When Baking Recipes Don’t Scale

So then, if baking recipes scale about 99% of the time, in what instances don’t they scale? Oh sure, put me on the spot readers Robin, Carl, Heather, Sandi and Monica. But that’s a really good question. Most incidences of non-scaling have to do with chemical leaveners — especially baking soda, for the simple reason that once you get soda wet in the presence of an acid, the leavening reaction tends to happen quickly. So quickly that it can peter out before you get you’re panned…whatevers…into the oven. This was especially true in our grandmothers’ day (these days soda manufacturers have tweaked the product so more of the bubbling action happens when the soda gets hot) but it’s still a risk to the contemporary baker.

Baking powder is less prone to the petering-out problem, though the wetter the mixture, the faster you’ll lose your pop. This is why some pancake batter recipes — even though they don’t contain baking soda — explicitly state that they can’t be doubled. The writer calculated that by the time you’d griddled all your cakes the last few would have the texture of frisbees.

Reader Mary correctly observed that batters for very large wedding cake layers don’t scale, and that you must cut back on your leavening as the pan gets broader. The reason for this has to do with physics more than chemistry, for the reality of broad, flat layers is that pan walls provide rising batter with support (mostly by facilitating heat penetration, which helps the batter set). The farther out into the center of the pan you get, the more unstable the cake becomes. This is why big sheet cakes often fall in the middle: they rise, can’t support themselves, and collapse. Cutting back a little on the leavening creates a slower rise, which gives the center of the cake more time to set and reinforce itself as it pushes upward. You lose a little in volume, but you gain a flatter center.

10 thoughts on “When Baking Recipes Don’t Scale”

  1. I can think of a time when recipes don’t scale proportionately… In sugar syrup recipes. When cooking sugar syrups to various stages (i.e., soft-ball, hard-crack, etc.) the idea is to increase the sugar concentration by driving out the water. You certainly can increase the size of a batch of syrup, but if you increase the amount of water proportionately as you scale up the sugar quantity, all you’re doing is making it take longer to reach the desired sugar concentration. That has two potential negative side effects. One, it can cause the syrup to yellow and two, if the water is not distilled (which it typically is not) can make the syrup taste slightly brackish at the end. The ratio of water to sugar needs to go down as plain syrup recipes are scaled up.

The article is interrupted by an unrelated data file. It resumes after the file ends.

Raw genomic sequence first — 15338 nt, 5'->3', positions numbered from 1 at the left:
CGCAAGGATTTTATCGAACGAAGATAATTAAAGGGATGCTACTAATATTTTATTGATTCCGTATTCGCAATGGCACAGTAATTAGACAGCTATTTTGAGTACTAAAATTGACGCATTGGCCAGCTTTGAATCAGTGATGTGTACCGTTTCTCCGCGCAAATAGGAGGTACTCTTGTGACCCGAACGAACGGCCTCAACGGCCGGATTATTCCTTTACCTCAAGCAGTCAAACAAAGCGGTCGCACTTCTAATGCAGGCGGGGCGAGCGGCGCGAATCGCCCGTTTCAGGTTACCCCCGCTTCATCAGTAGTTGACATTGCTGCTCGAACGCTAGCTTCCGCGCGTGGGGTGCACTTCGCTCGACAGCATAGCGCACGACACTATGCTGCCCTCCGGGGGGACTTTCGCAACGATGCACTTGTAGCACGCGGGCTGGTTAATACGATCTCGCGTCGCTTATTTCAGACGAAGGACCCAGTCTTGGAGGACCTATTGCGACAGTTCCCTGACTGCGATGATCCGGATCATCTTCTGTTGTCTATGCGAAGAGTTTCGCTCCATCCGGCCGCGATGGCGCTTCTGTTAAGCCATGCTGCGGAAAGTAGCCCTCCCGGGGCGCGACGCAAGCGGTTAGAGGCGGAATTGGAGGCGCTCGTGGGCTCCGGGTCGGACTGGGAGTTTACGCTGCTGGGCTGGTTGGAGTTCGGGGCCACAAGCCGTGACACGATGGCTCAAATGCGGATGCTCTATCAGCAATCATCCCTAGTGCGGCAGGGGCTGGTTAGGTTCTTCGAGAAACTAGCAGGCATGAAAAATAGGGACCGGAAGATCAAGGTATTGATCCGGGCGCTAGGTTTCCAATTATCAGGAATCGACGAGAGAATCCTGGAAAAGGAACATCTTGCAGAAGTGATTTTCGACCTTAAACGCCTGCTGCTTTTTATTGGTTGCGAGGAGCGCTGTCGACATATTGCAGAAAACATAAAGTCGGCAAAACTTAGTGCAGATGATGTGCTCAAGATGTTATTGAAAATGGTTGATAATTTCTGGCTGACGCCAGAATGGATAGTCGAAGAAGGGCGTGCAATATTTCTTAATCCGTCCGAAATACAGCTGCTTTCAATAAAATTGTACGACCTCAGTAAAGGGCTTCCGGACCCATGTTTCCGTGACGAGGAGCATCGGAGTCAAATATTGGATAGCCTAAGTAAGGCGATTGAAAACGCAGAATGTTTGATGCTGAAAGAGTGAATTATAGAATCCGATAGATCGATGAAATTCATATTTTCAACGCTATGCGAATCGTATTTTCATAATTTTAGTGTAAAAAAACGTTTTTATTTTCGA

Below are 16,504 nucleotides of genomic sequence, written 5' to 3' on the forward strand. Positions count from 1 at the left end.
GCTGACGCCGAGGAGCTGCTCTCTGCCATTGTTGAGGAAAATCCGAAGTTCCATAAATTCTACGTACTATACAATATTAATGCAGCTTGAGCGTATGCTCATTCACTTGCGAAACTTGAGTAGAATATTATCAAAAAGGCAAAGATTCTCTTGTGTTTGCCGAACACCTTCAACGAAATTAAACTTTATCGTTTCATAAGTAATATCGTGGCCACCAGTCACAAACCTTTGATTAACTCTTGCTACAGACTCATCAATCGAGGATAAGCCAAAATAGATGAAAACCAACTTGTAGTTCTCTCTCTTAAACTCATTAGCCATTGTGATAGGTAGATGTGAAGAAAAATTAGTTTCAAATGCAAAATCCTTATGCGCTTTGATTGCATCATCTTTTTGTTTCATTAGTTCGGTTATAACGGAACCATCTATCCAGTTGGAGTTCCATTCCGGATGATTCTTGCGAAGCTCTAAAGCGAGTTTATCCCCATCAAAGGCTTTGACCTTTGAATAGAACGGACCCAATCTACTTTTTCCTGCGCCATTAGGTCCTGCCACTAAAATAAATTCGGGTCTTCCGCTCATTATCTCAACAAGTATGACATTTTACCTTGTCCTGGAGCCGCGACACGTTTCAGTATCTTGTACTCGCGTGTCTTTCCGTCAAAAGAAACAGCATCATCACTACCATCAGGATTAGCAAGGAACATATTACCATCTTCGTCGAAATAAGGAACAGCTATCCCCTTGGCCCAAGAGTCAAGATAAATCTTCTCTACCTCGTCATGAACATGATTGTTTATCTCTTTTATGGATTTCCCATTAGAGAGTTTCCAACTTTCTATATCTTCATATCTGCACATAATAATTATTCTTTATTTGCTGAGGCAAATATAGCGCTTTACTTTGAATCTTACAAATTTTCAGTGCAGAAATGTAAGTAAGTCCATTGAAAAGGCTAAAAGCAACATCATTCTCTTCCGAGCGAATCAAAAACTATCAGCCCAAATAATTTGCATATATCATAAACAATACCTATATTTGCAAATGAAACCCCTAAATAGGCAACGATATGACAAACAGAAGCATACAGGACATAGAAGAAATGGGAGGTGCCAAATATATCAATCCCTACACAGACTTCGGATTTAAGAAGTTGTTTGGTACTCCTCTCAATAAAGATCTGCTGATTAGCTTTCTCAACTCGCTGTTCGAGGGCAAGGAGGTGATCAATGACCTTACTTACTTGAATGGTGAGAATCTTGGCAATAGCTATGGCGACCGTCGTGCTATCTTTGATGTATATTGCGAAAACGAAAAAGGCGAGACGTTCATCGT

1. Nice comment, Barry! I’d have never thought of this and that’s extremely useful expertise.


      – Joe

    2. Shouldn’t you use the minimum water it it takes to dissolve the sugar anyway?

      1. Yes I think so, but I don’t think the function of water in, say, a recipe for caramel, is terribly clear in most recipes. If the recipe writer calls for, say 1/3 cup of water to a cup of sugar, I don’t think most people understand that the quantity is mostly arbitrary, that it will mostly all boil out anyway, and that a 1/4 will work just as well. Most people would just follow the quantities without thinking too much about it, or that’s my feeling at least.

        – Joe

  2. What about scaling (up or down) with stirred custards? Also, if you want the custard to be pudding-thick or eggnog-thin does the ratio eggs to other ingredients need to change?

    1. Hey Jen!

      As far as I know they scale the same way, though making a huge amount of stirred custard would prevent certain logistical challenges in terms of heating the whole mass evenly. As far as consistency is concerned, indeed so, the lower the ratio of egg the thinner the custard will be.

      – Joe

  3. What about Michael Ruhlman’s book “Ratio”? I just received my copy the other day and haven’t had a chance to read very much, but it seems to contain some universal formulas. Have you read this book? Do you know if the formulas really work?

  4. Thanks Joe -that’s pretty much what I was taught by my Mum, too long standing with the pikelet mixture-the baking powder loses its oomph and with big cakes the weight of the dry ingredients is just too heavy to be raised and supported by the raising agents. 🙂

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